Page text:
[Here’s Johnny (and other references)]
If you adore the horror genre, then Jakop Ahlbom’s masterpiece is an absolute must-see. As spectacles go Horror is as spectacular as you can get. The show is a true homage to the horror genre and begs for a cult following.
The attention to detail is magnificent in both the set design and costume, and lighting and sound design team have worked wonders to imitate visual trickery only film can usually portray. The technical wizardry that creates the effect of ghostly interference is also something to marvel at. The set boasts a cross section view of the inside of an Edwardian home, redecorated in a stagnant mid-20th century style that suggests a suspension of time. The parlour and outside of the house are separated by panels that can become transparent when needed, allowing the set to adapt to the unraveling horrors.
The abundance of horror film references make it clear that Horror has been created by a true horror connoisseur. To name a few: flickering hand held camera footage echoes The Blair Witch Project; the iconic image of the disjointed young girl from The Ring emerges from the television set; and the axe wielding predatory chase of the The Shining. These moments trigger exciting and spinetingling memories.
Another reason to watch the show is to experience the fantastic range of theatrical skills the performers offer, from mime to illusions to amazing physical theatre. In a culture that leans on naturalistic acting styles it’s refreshing to see a utilisation of these uncommonly seen skills. All the actors are wonderfully multifaceted, and, despite the lack of voice, manage to portray the right amount of fear and desperation the characters need.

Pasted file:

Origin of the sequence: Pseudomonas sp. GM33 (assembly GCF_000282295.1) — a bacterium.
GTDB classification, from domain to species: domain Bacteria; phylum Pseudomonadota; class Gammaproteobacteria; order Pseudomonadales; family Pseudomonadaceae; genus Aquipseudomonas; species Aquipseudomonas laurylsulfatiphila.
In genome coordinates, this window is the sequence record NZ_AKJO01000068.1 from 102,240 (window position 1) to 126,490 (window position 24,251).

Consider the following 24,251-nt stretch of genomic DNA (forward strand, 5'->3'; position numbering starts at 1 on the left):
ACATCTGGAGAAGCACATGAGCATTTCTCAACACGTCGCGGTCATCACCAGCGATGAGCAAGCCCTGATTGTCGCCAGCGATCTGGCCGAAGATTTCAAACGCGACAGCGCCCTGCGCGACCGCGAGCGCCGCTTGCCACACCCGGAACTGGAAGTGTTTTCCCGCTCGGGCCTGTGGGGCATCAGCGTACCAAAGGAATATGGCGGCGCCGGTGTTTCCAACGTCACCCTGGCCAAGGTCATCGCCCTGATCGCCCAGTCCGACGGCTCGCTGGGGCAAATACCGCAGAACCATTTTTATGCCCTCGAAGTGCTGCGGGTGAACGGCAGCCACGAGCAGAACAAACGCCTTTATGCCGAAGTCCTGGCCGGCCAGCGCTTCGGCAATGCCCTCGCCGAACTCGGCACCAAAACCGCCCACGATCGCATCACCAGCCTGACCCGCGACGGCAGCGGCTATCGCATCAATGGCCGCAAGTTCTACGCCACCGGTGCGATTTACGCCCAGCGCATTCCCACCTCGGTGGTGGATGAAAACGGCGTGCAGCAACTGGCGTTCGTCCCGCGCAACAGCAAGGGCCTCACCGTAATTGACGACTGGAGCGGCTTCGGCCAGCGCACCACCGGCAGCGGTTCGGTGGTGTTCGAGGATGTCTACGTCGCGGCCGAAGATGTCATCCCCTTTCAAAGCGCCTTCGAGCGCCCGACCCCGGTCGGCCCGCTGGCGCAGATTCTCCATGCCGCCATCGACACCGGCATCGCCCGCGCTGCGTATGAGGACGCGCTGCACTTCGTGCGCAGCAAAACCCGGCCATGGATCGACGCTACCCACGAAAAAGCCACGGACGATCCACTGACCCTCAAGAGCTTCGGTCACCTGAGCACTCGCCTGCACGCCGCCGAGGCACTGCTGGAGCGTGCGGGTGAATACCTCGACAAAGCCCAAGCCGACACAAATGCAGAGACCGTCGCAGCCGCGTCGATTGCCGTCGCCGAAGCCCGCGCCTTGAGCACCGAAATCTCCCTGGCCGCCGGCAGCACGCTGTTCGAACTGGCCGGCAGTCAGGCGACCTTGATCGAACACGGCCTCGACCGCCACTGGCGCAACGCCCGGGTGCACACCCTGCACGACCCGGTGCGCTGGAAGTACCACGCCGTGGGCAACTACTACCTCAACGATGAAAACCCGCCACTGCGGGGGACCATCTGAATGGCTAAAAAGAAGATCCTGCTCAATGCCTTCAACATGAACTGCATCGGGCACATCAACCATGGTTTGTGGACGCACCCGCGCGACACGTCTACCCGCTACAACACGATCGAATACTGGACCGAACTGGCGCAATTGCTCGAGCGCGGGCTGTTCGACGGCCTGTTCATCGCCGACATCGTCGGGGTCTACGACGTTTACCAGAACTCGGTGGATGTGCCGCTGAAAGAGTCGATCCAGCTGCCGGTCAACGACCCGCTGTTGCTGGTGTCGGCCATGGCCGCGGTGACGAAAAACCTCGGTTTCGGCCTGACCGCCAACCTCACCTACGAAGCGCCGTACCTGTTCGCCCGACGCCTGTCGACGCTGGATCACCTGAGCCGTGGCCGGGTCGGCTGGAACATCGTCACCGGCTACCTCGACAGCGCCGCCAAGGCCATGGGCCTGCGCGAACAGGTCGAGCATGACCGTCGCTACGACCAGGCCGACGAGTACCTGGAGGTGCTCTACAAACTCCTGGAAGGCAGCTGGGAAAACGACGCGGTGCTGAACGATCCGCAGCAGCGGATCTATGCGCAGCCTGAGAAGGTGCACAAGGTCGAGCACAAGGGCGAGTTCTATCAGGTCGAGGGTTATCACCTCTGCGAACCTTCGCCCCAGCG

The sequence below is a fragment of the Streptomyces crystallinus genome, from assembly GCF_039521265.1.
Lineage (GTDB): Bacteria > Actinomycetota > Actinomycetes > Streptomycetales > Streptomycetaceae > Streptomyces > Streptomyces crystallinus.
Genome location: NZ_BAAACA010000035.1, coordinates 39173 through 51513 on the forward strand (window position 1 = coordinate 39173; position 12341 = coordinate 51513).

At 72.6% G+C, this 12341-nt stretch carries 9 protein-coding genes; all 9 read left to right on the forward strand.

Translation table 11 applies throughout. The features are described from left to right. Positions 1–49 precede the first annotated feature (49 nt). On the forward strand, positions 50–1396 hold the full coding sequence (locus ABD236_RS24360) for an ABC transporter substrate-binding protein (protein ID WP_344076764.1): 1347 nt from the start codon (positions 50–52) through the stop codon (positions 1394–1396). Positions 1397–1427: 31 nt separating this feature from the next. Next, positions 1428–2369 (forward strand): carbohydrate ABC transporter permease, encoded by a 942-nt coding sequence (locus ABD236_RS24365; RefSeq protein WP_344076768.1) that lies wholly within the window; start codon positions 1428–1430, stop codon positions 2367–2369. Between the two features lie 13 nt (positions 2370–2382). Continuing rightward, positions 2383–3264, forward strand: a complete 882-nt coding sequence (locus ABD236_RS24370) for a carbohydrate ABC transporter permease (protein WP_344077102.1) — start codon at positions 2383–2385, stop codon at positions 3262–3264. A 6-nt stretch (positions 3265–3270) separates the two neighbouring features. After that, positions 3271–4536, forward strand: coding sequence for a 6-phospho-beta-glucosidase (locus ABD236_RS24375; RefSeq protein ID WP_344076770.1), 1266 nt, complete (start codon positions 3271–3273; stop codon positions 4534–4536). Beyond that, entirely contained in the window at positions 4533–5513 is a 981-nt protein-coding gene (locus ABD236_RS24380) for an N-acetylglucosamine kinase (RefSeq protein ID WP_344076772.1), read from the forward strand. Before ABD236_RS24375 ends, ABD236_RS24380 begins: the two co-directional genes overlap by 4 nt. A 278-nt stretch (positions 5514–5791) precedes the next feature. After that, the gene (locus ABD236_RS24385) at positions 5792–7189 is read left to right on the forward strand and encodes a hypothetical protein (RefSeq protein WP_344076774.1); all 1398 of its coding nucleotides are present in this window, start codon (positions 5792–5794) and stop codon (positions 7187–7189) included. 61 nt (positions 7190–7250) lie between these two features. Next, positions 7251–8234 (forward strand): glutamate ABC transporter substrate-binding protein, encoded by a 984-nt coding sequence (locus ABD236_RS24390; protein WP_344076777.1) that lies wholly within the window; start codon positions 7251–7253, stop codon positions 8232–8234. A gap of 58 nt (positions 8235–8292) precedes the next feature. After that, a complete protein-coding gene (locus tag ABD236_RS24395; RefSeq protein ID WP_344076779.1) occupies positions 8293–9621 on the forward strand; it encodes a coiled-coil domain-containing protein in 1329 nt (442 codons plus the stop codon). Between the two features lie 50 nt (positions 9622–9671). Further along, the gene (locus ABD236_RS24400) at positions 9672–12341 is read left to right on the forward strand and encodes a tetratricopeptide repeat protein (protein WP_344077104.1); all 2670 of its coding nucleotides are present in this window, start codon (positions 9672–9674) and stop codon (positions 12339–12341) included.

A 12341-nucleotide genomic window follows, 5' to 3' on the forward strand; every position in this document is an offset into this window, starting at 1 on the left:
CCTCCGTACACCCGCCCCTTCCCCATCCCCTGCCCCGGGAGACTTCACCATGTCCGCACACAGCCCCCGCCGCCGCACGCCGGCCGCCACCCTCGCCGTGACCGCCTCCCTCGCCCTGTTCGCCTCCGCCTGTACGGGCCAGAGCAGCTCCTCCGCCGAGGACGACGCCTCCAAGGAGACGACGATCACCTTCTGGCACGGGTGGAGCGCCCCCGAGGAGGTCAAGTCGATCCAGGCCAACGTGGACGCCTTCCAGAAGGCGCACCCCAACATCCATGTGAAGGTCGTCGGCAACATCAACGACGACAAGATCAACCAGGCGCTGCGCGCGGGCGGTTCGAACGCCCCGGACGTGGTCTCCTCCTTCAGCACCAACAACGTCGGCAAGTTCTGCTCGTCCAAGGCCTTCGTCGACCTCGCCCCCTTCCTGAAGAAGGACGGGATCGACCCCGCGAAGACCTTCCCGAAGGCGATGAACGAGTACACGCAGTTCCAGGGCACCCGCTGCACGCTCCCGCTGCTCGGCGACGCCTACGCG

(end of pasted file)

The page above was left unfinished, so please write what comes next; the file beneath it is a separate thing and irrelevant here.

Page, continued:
After sitting through a very reactive audience you do realise that Horror becomes comedic on stage. It’s no secret that bad horror films tend to become great comedic fodder; for some reason we haven’t quite nailed down the elusive horror prescription perfectly enough to consistently replicate it, and so often horror movies fall into the “so bad it’s good” category. While Horror did not set out to be a knee slapper, all around audience members were squealing with laughter at the action on stage. This is perhaps not a failing on the part of the creator or performer, but of the medium. Theatre is too live and all too knowingly fake. The audience is as present as can be whilst still sitting comfortably away from the action. At times the grisly elements of the gore were lost on anyone sitting more than four rows back and centre, and became an obvious trick. Without the guidance of the camera lens that gives the opportunity to observe, but also limits our knowledge, we are given too much freedom to see the tricks as they come to truly be scared. This isn’t to say the experience isn’t thrilling. Each little reference sends a little shiver down your spine as you relive that treasured moment of a true scare from great movies past.
Horror plays at the Civic until 26 March. Details see Auckland Arts Festival.
SEE ALSO: Theatreview.org.nz review by Leigh Skyes